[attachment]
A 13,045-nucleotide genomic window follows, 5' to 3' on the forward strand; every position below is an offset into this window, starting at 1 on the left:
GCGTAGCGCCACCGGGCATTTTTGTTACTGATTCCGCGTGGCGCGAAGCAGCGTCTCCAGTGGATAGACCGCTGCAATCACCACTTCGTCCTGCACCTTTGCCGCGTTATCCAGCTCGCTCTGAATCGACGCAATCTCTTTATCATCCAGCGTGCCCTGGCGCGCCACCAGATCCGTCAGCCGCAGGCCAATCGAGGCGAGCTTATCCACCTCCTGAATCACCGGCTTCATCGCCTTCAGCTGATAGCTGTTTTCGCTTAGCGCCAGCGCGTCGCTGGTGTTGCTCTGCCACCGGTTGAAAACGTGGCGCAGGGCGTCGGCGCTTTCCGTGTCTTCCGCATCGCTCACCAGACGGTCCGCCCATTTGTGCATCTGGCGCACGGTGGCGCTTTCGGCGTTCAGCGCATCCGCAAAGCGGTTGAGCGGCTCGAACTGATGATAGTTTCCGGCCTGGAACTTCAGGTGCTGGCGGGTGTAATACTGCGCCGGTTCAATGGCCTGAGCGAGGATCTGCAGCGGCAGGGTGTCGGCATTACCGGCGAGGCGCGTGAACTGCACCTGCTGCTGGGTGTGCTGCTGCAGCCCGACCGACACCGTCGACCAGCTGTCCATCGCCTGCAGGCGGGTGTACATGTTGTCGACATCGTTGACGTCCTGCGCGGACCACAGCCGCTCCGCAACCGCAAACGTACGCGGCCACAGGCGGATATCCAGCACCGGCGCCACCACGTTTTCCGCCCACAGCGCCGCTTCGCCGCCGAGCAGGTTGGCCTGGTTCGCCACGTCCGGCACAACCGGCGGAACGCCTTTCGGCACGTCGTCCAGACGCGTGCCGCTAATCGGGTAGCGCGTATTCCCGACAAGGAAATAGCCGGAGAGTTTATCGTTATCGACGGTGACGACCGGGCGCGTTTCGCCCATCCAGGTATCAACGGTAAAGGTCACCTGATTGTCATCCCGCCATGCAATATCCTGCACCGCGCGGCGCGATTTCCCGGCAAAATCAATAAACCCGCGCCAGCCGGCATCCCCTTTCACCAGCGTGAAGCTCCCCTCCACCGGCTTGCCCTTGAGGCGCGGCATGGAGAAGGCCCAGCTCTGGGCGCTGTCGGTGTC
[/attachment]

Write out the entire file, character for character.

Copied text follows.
A 13,045-nucleotide genomic window follows, 5' to 3' on the forward strand; every position below is an offset into this window, starting at 1 on the left:
GCGTAGCGCCACCGGGCATTTTTGTTACTGATTCCGCGTGGCGCGAAGCAGCGTCTCCAGTGGATAGACCGCTGCAATCACCACTTCGTCCTGCACCTTTGCCGCGTTATCCAGCTCGCTCTGAATCGACGCAATCTCTTTATCATCCAGCGTGCCCTGGCGCGCCACCAGATCCGTCAGCCGCAGGCCAATCGAGGCGAGCTTATCCACCTCCTGAATCACCGGCTTCATCGCCTTCAGCTGATAGCTGTTTTCGCTTAGCGCCAGCGCGTCGCTGGTGTTGCTCTGCCACCGGTTGAAAACGTGGCGCAGGGCGTCGGCGCTTTCCGTGTCTTCCGCATCGCTCACCAGACGGTCCGCCCATTTGTGCATCTGGCGCACGGTGGCGCTTTCGGCGTTCAGCGCATCCGCAAAGCGGTTGAGCGGCTCGAACTGATGATAGTTTCCGGCCTGGAACTTCAGGTGCTGGCGGGTGTAATACTGCGCCGGTTCAATGGCCTGAGCGAGGATCTGCAGCGGCAGGGTGTCGGCATTACCGGCGAGGCGCGTGAACTGCACCTGCTGCTGGGTGTGCTGCTGCAGCCCGACCGACACCGTCGACCAGCTGTCCATCGCCTGCAGGCGGGTGTACATGTTGTCGACATCGTTGACGTCCTGCGCGGACCACAGCCGCTCCGCAACCGCAAACGTACGCGGCCACAGGCGGATATCCAGCACCGGCGCCACCACGTTTTCCGCCCACAGCGCCGCTTCGCCGCCGAGCAGGTTGGCCTGGTTCGCCACGTCCGGCACAACCGGCGGAACGCCTTTCGGCACGTCGTCCAGACGCGTGCCGCTAATCGGGTAGCGCGTATTCCCGACAAGGAAATAGCCGGAGAGTTTATCGTTATCGACGGTGACGACCGGGCGCGTTTCGCCCATCCAGGTATCAACGGTAAAGGTCACCTGATTGTCATCCCGCCATGCAATATCCTGCACCGCGCGGCGCGATTTCCCGGCAAAATCAATAAACCCGCGCCAGCCGGCATCCCCTTTCACCAGCGTGAAGCTCCCCTCCACCGGCTTGCCCTTGAGGCGCGGCATGGAGAAGGCCCAGCTCTGGGCGCTGTCGGTGTC